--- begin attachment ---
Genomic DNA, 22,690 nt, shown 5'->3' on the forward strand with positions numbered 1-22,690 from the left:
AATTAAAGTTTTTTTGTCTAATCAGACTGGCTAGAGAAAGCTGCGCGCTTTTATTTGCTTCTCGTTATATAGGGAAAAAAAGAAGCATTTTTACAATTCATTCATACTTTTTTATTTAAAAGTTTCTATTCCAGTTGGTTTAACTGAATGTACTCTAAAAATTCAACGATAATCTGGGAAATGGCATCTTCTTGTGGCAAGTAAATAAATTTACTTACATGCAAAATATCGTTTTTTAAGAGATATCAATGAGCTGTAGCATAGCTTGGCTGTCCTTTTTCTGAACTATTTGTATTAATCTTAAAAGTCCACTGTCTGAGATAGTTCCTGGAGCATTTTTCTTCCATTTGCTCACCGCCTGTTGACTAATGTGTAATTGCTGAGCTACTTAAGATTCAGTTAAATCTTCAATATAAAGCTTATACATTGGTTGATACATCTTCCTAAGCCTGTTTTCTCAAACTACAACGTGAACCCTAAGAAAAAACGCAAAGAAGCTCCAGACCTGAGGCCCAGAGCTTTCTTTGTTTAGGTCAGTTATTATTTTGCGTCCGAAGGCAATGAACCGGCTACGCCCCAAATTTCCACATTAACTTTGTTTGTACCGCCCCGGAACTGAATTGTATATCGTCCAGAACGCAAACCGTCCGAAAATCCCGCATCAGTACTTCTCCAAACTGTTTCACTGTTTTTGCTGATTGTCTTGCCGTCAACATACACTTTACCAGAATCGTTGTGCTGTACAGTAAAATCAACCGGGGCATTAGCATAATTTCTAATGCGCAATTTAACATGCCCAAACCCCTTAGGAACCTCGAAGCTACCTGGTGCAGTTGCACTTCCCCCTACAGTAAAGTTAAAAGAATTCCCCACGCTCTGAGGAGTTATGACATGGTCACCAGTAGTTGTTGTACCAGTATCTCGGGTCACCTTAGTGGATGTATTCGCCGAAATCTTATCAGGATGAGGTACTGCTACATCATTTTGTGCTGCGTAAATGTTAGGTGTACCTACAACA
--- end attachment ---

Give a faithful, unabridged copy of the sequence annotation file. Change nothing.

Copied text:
Genomic DNA, 22,690 nt, shown 5'->3' on the forward strand with positions numbered 1-22,690 from the left:
AATTAAAGTTTTTTTGTCTAATCAGACTGGCTAGAGAAAGCTGCGCGCTTTTATTTGCTTCTCGTTATATAGGGAAAAAAAGAAGCATTTTTACAATTCATTCATACTTTTTTATTTAAAAGTTTCTATTCCAGTTGGTTTAACTGAATGTACTCTAAAAATTCAACGATAATCTGGGAAATGGCATCTTCTTGTGGCAAGTAAATAAATTTACTTACATGCAAAATATCGTTTTTTAAGAGATATCAATGAGCTGTAGCATAGCTTGGCTGTCCTTTTTCTGAACTATTTGTATTAATCTTAAAAGTCCACTGTCTGAGATAGTTCCTGGAGCATTTTTCTTCCATTTGCTCACCGCCTGTTGACTAATGTGTAATTGCTGAGCTACTTAAGATTCAGTTAAATCTTCAATATAAAGCTTATACATTGGTTGATACATCTTCCTAAGCCTGTTTTCTCAAACTACAACGTGAACCCTAAGAAAAAACGCAAAGAAGCTCCAGACCTGAGGCCCAGAGCTTTCTTTGTTTAGGTCAGTTATTATTTTGCGTCCGAAGGCAATGAACCGGCTACGCCCCAAATTTCCACATTAACTTTGTTTGTACCGCCCCGGAACTGAATTGTATATCGTCCAGAACGCAAACCGTCCGAAAATCCCGCATCAGTACTTCTCCAAACTGTTTCACTGTTTTTGCTGATTGTCTTGCCGTCAACATACACTTTACCAGAATCGTTGTGCTGTACAGTAAAATCAACCGGGGCATTAGCATAATTTCTAATGCGCAATTTAACATGCCCAAACCCCTTAGGAACCTCGAAGCTACCTGGTGCAGTTGCACTTCCCCCTACAGTAAAGTTAAAAGAATTCCCCACGCTCTGAGGAGTTATGACATGGTCACCAGTAGTTGTTGTACCAGTATCTCGGGTCACCTTAGTGGATGTATTCGCCGAAATCTTATCAGGATGAGGTACTGCTACATCATTTTGTGCTGCGTAAATGTTAGGTGTACCTACAACA